Nov 192013
 
feijoa sellowiana

by Avis Licht –

feijoa sellowiana


Pineapple Guava

Fruit that ripens in the Fall

 

The Pineapple Guava is one of my favorite plants.  It serves many purposes in the edible garden. It’s an easy care, evergreen shrub that has edible flowers, edible fruits and somehow, the deer DON’T eat it.  It almost sounds to good to be true.

Where I live, deer eat almost all our plants, so having one that does all these good things is a real treasure.

Climate:The Pineapple guava grows in Zones 8 – 10.  What this really means is that it likes some cool weather, can go down to 10 deg. F, likes rain in the 30″ – 40″ range, and doesn’t like super hot daytime weather – not so good in the desert.

Soil: It’s adaptable to a wide range of soils, including acidic soil, but prefers a humus rich soil that is well drained.  Adding compost and not manure works for this plant.

Water: This is considered a drought tolerant plant, meaning it survives with relatively little water, but needs adequate water for good fruit production. During dry spells you should give it additional water.  In real terms, this means observe your plant. No matter what the books say, you always need to observe your plants in your own garden setting to see how they are faring and what they need. Everyone’s garden is different from the norm that all these books talk about.  You’ll always want and need to adjust requirements to your own situation.

by Avis Licht – If you need some great information on starting your Spring Garden, have a look at my new ebook, called The Spring Garden Made Easy

See these pretty pink petals? They are edible. Just gently pull them off and leave the rest of the flower so that it turns into fruit. The petals are really delicious. Take my word for it.

Sun: Full sun is best – but it can tolerate partial shade

Wind:The Pineapple guava makes a good windbreak. It can take some salt air, but I wouldn’t put it on the dunes as a first line wind break.

Care:  What I really love about this plant is that it needs so little care.  It just grows happily on its own. You can prune it for shape or let it alone. If you prune it back hard, you will lose some fruit production.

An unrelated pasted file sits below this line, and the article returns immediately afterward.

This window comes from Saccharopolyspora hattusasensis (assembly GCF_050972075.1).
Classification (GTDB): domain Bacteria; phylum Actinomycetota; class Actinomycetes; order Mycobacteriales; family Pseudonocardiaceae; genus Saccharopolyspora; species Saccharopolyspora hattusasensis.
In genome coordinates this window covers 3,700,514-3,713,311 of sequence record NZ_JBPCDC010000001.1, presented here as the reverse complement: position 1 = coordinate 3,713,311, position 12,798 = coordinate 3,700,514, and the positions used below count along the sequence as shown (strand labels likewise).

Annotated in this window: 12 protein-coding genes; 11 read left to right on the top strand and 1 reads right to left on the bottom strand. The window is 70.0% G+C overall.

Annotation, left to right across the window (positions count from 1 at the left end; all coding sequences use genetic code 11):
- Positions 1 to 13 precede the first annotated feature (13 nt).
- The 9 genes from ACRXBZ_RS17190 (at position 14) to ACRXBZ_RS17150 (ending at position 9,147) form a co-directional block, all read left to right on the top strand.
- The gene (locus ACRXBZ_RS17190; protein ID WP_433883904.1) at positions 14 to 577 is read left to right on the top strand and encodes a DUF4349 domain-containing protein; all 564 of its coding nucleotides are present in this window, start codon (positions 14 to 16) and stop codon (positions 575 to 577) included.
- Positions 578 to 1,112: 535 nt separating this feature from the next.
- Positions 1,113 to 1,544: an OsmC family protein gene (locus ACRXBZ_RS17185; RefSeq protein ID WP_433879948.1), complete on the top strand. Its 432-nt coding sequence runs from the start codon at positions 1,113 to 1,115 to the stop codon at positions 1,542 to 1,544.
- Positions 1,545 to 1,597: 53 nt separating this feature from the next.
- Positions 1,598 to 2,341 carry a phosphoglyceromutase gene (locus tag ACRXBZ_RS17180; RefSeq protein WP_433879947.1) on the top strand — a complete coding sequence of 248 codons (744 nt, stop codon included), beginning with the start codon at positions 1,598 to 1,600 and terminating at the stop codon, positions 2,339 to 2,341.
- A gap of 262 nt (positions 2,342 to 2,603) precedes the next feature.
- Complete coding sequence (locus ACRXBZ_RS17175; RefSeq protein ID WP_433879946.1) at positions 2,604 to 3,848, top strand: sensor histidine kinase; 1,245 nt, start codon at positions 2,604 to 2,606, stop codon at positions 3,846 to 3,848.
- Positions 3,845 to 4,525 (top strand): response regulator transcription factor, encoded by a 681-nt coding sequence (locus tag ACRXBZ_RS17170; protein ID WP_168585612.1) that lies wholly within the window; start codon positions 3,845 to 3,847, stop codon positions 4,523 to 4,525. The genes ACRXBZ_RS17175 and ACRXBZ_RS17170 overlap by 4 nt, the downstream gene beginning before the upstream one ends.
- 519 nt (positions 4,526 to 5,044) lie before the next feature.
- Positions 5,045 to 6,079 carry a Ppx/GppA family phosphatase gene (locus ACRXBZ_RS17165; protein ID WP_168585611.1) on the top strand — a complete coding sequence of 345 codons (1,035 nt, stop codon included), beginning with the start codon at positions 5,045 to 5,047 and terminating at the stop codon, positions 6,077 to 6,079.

Pests: Almost none. Well, I haven’t seen any.

Be sure to check out my store of favorite reliable tools and implements for the garden.

Fruit and flowers:  The flowers which bloom late Spring are edible. The thick petals are spicy and are eaten fresh. The petals may be plucked without interfering with fruit set. The fruit ripens in late Fall, which is a great boon, since almost everything else in the garden is gone.  The fruit in the picture below, came from my garden on November 19th. They taste fresh and tangy. We eat them by scooping out the fruit with a spoon.  Or you can  cook them in puddings, pastry fillings, fritters, dumplings, fruit-sponge-cake, pies or tarts.

Scoop the fruit of the pineapple guava

Scoop the fruit of the pineapple guava out of the skin.

Don’t forget to check out my ebook: The Spring Garden Made Easy. It’s only $4.99 and gives a mountain of information.

Jan 232012
 
Strawberries


by Avis Licht

Strawberries

You can have great fruit growing in a small garden.  Here are some of my favorite and easy to grow fruits. Each of them has their own particular needs, so be sure to look up which varieties are best for your climate.

Strawberries are at the top of my list. They can be grown in small areas, they can be planted in pots and they can be spread around the garden.  Commercially strawberries are one of the most heavily sprayed plants both with herbicides and pesticides.  It’s much better to grow your own.

How can a bamboo stick keep a large dog out of the strawberries

Can you have too many strawberry plants?

If you want a fruit tree for a small space, consider a genetic dwarf fruit tree.  They are bred to be smaller without pruning. You can have a full sized apple, cherry, nectarine and more that is only 6 ft tall.A small space is fine for an espalier fruit tree

An espaliered tree can be trained to grow against a wall or fence and take up very little room.  This requires some real attention and work to keep the tree properly pruned and still produce fruit. But once you learn how, it can be incredibly productive in a small space.

Citrus trees can be grown in large pots in a sunny spot near the house or on a deck. Choose naturally dwarf varieties so that they won’t outgrow their containers.

Mandarin orange in a container

It's easy to grow citrus in a pot

 

 

Citrus are wonderful for the edible landscape because they are evergreen, fragrant, produce fruit and look beautiful.  Another winner.

Whenever plants are put in pots, be sure they get enough fertilizer to keep them healthy, and regular water.  Pots can dry out quickly because  they are exposed to the sun and wind.

 

Surprisingly, fig trees can be happily grown in pots.  Normally a fig will grow quite big, but it can be tamed to fit your small garden in a pot and still be healthy and produce plenty of fruit.

Fig in a container

Figs thrive in planting containers

Dwarf blueberries  stay small in the ground and are good for container plantings.

These are a few of my favorite fruits for the small edible landscape.  Enjoy!

 

 

 

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